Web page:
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More evidence Americans are becoming obsessed with putting everything on credit

MarketWatch logo MarketWatch 4/10/2017 Maria LaMagna
Nearly one-fifth of people buy items that cost less than $5 with their credit cards.© Provided by Dow Jones & Company, Inc. Nearly one-fifth of people buy items that cost less than $5 with their credit cards.

It’s more likely that the last time you bought a pack of gum or a can or soda, you used a credit card.

People like their credit cards so much they’re using them even for the tiniest purchases, according to a new survey released Monday from the credit cards site CreditCards.com. Among people with credit cards, 17% said they use them to buy items in brick-and-mortar stores that cost less than $5, up from 11% last year. CreditCards.com surveyed about 1,000 U.S. adults in March 2017.

After a lull in the wake of the Great Recession, credit cards are once again being used with increased frequency. The Federal Reserve reported last week that collective credit card debt in the U.S. had reached $1 trillion. Credit-card debt and auto loan debt balances for people ages 60 and older have also risen since 2008, that Fed data showed, whereas credit-card debt for those 59 and younger has fallen. The Fed, when describing that phenomenon, said lending standards have tightened since the recession, and those who are older may also be more creditworthy.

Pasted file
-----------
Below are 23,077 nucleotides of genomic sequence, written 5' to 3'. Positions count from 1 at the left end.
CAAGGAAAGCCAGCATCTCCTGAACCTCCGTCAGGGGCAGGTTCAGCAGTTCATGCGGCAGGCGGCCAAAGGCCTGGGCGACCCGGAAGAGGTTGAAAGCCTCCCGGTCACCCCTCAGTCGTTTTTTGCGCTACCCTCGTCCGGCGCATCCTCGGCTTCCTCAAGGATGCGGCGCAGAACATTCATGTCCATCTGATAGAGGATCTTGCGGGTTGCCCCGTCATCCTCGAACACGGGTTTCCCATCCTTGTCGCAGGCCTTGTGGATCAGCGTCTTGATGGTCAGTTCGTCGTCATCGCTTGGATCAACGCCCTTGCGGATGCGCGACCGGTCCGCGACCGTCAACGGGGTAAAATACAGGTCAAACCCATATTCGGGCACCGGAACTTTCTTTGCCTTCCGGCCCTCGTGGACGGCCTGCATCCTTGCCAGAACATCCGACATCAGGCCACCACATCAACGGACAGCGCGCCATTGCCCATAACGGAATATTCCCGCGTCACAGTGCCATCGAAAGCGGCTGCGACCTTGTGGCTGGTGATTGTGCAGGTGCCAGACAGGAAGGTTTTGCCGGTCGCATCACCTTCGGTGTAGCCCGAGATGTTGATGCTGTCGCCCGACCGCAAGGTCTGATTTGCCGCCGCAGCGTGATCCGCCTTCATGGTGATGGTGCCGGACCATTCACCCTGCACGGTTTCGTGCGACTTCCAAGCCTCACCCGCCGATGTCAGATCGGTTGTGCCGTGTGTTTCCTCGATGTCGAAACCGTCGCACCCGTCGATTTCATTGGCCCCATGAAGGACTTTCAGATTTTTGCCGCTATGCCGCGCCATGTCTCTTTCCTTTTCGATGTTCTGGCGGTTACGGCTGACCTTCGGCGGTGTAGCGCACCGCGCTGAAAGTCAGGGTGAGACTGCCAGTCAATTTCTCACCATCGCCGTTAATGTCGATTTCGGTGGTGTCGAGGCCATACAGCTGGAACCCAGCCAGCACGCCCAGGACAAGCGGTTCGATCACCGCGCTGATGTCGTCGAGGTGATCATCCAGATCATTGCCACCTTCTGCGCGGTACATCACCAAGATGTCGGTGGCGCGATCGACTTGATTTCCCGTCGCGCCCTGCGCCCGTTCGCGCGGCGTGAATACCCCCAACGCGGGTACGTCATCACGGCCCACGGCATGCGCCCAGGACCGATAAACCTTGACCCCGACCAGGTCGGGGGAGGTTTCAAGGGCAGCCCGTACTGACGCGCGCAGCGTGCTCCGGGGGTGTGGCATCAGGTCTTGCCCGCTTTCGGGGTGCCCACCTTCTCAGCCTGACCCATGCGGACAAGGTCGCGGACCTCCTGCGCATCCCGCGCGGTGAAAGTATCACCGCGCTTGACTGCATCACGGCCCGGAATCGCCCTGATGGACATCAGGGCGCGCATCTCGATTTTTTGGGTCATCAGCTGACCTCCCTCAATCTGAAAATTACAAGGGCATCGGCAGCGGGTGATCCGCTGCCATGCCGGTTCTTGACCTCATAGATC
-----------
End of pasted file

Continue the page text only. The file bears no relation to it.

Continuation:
Also see: 10 things you can’t buy on your credit card

But when consumers can pay their balances each month, turning to credit cards for small purchases isn’t a bad thing, said Matt Schulz, a senior industry analyst for CreditCards.com. Putting more charges on a credit card may indicate consumers feel more optimistic about their financial picture for the future, he said. “People who are chasing rewards realize that those little purchases can add up to a lot of rewards over the course of a year,” he added.

Don’t miss:Here’s how you can raise your credit score with just one phone call

Indeed, several high-profile credit cards offer cash back and perks for spending. For example, Amazon (AMZN) introduced a credit card this year for Prime members that gives 5% cash back on Amazon purchases (Prime itself costs $99 per year.) Some retailers, however, prohibit credit-card purchases below a certain amount to avoid paying transaction fees to the credit-card issuers for such purchases.

That said, cash and debit cards still are the go-to options for making small purchases, despite the speed with which credit cards are gaining on them. Of those surveyed, 24% said they use debit cards for small purchases, and 55% said they use cash. It appears younger consumers are behind at least some of the growth in credit card use: Some 70% of baby boomers and their older cohorts, the Silent Generation, still choose cash for small purchases versus 43% of those under 53.

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